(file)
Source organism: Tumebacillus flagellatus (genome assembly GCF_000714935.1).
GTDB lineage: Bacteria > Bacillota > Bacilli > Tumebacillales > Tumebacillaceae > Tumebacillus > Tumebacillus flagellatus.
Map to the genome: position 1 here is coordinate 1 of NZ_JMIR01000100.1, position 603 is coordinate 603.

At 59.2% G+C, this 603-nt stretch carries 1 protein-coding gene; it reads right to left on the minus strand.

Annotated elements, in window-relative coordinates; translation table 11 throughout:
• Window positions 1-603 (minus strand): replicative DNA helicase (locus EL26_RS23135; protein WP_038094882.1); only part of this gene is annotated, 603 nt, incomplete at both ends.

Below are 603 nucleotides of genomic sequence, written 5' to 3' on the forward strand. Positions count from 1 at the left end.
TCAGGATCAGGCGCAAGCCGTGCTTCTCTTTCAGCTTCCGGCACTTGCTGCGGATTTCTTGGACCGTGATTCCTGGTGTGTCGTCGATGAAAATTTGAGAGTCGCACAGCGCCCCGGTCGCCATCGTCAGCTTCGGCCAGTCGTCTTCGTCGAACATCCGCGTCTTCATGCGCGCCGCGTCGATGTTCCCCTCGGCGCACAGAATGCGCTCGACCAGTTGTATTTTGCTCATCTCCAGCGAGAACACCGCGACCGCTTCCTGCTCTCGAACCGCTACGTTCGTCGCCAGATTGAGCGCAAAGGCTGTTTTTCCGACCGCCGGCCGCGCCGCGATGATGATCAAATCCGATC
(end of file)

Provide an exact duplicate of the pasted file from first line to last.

Source organism: Tumebacillus flagellatus (genome assembly GCF_000714935.1).
GTDB lineage: Bacteria > Bacillota > Bacilli > Tumebacillales > Tumebacillaceae > Tumebacillus > Tumebacillus flagellatus.
Map to the genome: position 1 here is coordinate 1 of NZ_JMIR01000100.1, position 603 is coordinate 603.

At 59.2% G+C, this 603-nt stretch carries 1 protein-coding gene; it reads right to left on the minus strand.

Annotated elements, in window-relative coordinates; translation table 11 throughout:
• Window positions 1-603 (minus strand): replicative DNA helicase (locus EL26_RS23135; protein WP_038094882.1); only part of this gene is annotated, 603 nt, incomplete at both ends.

Below are 603 nucleotides of genomic sequence, written 5' to 3' on the forward strand. Positions count from 1 at the left end.
TCAGGATCAGGCGCAAGCCGTGCTTCTCTTTCAGCTTCCGGCACTTGCTGCGGATTTCTTGGACCGTGATTCCTGGTGTGTCGTCGATGAAAATTTGAGAGTCGCACAGCGCCCCGGTCGCCATCGTCAGCTTCGGCCAGTCGTCTTCGTCGAACATCCGCGTCTTCATGCGCGCCGCGTCGATGTTCCCCTCGGCGCACAGAATGCGCTCGACCAGTTGTATTTTGCTCATCTCCAGCGAGAACACCGCGACCGCTTCCTGCTCTCGAACCGCTACGTTCGTCGCCAGATTGAGCGCAAAGGCTGTTTTTCCGACCGCCGGCCGCGCCGCGATGATGATCAAATCCGATC